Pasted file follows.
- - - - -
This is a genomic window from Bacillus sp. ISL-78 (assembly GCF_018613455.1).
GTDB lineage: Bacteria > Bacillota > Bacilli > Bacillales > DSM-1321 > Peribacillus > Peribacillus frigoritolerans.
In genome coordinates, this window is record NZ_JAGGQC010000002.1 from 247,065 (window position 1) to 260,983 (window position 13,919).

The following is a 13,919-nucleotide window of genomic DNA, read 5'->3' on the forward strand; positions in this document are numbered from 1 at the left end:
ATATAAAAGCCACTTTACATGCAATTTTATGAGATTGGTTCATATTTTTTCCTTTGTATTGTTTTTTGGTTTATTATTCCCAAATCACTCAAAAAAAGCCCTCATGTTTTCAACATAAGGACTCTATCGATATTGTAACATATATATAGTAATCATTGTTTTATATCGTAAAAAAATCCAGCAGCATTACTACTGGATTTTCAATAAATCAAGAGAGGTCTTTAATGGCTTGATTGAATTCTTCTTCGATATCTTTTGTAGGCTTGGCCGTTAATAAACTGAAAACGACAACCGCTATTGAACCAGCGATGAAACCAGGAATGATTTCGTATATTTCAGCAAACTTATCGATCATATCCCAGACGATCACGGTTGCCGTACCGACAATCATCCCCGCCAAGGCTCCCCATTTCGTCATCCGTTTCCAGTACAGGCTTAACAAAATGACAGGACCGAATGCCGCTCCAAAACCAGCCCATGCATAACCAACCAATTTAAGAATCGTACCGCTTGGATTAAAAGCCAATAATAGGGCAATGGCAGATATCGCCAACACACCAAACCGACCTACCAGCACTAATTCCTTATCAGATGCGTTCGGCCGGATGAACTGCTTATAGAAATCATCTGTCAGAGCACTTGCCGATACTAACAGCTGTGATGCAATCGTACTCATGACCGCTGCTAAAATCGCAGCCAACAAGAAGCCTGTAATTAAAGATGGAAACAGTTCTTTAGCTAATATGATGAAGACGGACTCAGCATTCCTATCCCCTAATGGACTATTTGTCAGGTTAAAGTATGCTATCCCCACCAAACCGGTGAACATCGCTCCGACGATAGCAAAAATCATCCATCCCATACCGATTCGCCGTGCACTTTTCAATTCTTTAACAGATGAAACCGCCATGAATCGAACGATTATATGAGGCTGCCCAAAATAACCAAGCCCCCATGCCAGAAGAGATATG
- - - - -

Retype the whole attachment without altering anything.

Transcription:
This is a genomic window from Bacillus sp. ISL-78 (assembly GCF_018613455.1).
GTDB lineage: Bacteria > Bacillota > Bacilli > Bacillales > DSM-1321 > Peribacillus > Peribacillus frigoritolerans.
In genome coordinates, this window is record NZ_JAGGQC010000002.1 from 247,065 (window position 1) to 260,983 (window position 13,919).

The following is a 13,919-nucleotide window of genomic DNA, read 5'->3' on the forward strand; positions in this document are numbered from 1 at the left end:
ATATAAAAGCCACTTTACATGCAATTTTATGAGATTGGTTCATATTTTTTCCTTTGTATTGTTTTTTGGTTTATTATTCCCAAATCACTCAAAAAAAGCCCTCATGTTTTCAACATAAGGACTCTATCGATATTGTAACATATATATAGTAATCATTGTTTTATATCGTAAAAAAATCCAGCAGCATTACTACTGGATTTTCAATAAATCAAGAGAGGTCTTTAATGGCTTGATTGAATTCTTCTTCGATATCTTTTGTAGGCTTGGCCGTTAATAAACTGAAAACGACAACCGCTATTGAACCAGCGATGAAACCAGGAATGATTTCGTATATTTCAGCAAACTTATCGATCATATCCCAGACGATCACGGTTGCCGTACCGACAATCATCCCCGCCAAGGCTCCCCATTTCGTCATCCGTTTCCAGTACAGGCTTAACAAAATGACAGGACCGAATGCCGCTCCAAAACCAGCCCATGCATAACCAACCAATTTAAGAATCGTACCGCTTGGATTAAAAGCCAATAATAGGGCAATGGCAGATATCGCCAACACACCAAACCGACCTACCAGCACTAATTCCTTATCAGATGCGTTCGGCCGGATGAACTGCTTATAGAAATCATCTGTCAGAGCACTTGCCGATACTAACAGCTGTGATGCAATCGTACTCATGACCGCTGCTAAAATCGCAGCCAACAAGAAGCCTGTAATTAAAGATGGAAACAGTTCTTTAGCTAATATGATGAAGACGGACTCAGCATTCCTATCCCCTAATGGACTATTTGTCAGGTTAAAGTATGCTATCCCCACCAAACCGGTGAACATCGCTCCGACGATAGCAAAAATCATCCATCCCATACCGATTCGCCGTGCACTTTTCAATTCTTTAACAGATGAAACCGCCATGAATCGAACGATTATATGAGGCTGCCCAAAATAACCAAGCCCCCATGCCAGAAGAGATATG